Auguste Comte: The father of Sociology

Auguste Comte was born in Montpelier, France, on January 19, 1798. His parents were middle class, and his father eventually rose to the position of official local agent for the tax collector. Although a precocious student, Comte never received a college-level degree. He and his whole class were dismissed from the Ecole Polytechnique for their rebelliousness and their political ideas.

This expulsion had an adverse effect on Comte’s academic career. In 1817 he became secretary (and “adopted son”) to Claude Henri Saint-Simon, a philosopher forty years Comte’s senior. They worked closely together for several years, and Comte acknowledged his great debt to Saint-Simon: “I certainly owe a great deal intellectually to Saint-Simon . . . he contributed powerfully to launching me in the philosophic direction that I clearly created for myself today and which I will follow without hesitation all my life” (Durkheim, 1928/1962:144). But in 1824 they had a falling-out because Comte believed that Saint-Simon wanted to omit Comte’s name from one of his contributions. Comte later wrote of his relationship with Saint-Simon as “catastrophic” and described him as a “depraved juggler”. In 1852, Comte said of Saint-Simon, “I owed nothing to this personage”.

Heilbron (1995) describes Comte as short (perhaps 5 feet, 2 inches), a bit cross-eyed, and very insecure in social situations, especially ones involving women. He was also alienated from society as a whole. These facts may help account for the fact that Comte married Caroline Massin (the marriage lasted from 1825 to 1842). She was an illegitimate child whom Comte later called a “prostitute,” although that label has been questioned recently (Pickering, 1997:37). Comte’s personal insecurities stood in contrast to his great security about his own intellectual capacities, and it appears that his self-esteem was well founded: Comte’s prodigious memory is famous. Endowed with a photographic memory he could recite backwards the words of any page he had read but once. His powers of concentration were such that he could sketch out an entire book without putting pen to paper. His lectures were all delivered without notes. When he sat down to write out his books he wrote everything from memory.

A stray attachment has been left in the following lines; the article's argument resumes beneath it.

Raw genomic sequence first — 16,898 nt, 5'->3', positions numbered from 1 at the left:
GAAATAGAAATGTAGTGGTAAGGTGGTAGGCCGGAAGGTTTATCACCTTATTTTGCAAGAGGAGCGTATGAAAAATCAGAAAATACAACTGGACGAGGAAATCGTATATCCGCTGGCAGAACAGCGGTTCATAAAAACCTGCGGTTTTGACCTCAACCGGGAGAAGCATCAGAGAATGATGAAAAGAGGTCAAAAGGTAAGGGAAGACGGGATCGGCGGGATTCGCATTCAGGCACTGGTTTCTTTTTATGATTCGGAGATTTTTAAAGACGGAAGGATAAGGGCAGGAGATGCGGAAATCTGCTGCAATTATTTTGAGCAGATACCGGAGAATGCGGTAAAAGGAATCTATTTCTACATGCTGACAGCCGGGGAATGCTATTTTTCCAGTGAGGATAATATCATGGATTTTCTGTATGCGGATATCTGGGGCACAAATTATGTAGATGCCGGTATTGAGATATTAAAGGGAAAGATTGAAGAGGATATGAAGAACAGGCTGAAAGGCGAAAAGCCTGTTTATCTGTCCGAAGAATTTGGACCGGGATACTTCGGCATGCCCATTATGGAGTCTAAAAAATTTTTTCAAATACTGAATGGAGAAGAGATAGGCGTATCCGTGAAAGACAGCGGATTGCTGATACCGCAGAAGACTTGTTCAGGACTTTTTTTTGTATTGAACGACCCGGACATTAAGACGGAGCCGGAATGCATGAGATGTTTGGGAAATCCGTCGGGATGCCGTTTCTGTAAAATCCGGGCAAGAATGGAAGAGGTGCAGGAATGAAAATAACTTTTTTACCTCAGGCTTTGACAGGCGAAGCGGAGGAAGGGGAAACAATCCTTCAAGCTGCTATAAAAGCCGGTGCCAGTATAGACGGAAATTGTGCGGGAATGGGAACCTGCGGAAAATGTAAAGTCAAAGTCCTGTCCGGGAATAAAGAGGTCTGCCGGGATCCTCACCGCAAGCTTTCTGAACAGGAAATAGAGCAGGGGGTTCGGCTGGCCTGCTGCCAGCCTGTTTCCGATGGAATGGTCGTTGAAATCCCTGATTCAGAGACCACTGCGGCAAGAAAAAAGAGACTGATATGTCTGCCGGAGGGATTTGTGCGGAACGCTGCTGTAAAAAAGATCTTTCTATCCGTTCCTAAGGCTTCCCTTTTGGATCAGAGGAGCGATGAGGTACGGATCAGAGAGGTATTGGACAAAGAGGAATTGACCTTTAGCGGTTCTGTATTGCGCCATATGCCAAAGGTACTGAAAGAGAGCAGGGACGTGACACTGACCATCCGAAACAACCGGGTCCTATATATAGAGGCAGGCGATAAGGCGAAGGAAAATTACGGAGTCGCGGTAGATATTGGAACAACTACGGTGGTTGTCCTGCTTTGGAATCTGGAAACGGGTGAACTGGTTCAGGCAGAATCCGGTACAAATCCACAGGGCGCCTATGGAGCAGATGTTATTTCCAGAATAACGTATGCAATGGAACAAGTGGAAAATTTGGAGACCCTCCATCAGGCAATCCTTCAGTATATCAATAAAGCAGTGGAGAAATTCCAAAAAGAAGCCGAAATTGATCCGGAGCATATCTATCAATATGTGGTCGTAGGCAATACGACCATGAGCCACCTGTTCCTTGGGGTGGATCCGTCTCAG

In 1826, Comte concocted a scheme by which he would present a series of seventy-two public lectures (to be held in his apartment) on his philosophy. The course drew a distinguished audience, but it was halted after three lectures when Comte suffered a nervous breakdown. He continued to suffer from mental problems, and once in 1827 he tried (unsuccessfully) to commit suicide by throwing himself into the Seine River. Although he could not get a regular position at the Ecole Polytechnique, Comte did get a minor position as a teaching assistant there in 1832. In 1837,

Comte was given the additional post of admissions examiner, and this, for the first time, gave him an adequate income (he had often been economically dependent on his family until this time). During this period, Comte worked on the six-volume work for which he is best known, Cours de Philosophie Positive, which was finally published in its entirety in 1842 (the first volume had been published in 1830). In that work Comte outlined his view that sociology was the ultimate science. He also attacked the Ecole Polytechnique, and the result was that in 1844 his assistantship there was not renewed. By 1851 he had completed the four-volume Systeme de Politique Positive, which had a more practical intent, offering a grand plan for the reorganization of society.

Heilbron argues that a major break took place in Comte’s life in 1838 and it was then that he lost hope that anyone would take his work on science in general, and sociology in particular, seriously. It was also at that point that he embarked on his life of “cerebral hygiene”; that is, Comte began to avoid reading the work of other people, with the result that he became hopelessly out of touch with recent intellectual developments. It was after 1838 that he began developing his bizarre ideas about reforming society that found expression in Systeme de Politique Positive. Comte came to fancy himself as the high priest of a new religion of humanity; he believed in a world that eventually would be led by sociologist-priests. (Comte had been strongly influenced by his Catholic background.) Interestingly, in spite of such outrageous ideas, Comte eventually developed a considerable following in France, as well as in a number of other countries.

Auguste Comte died on September 5, 1857.


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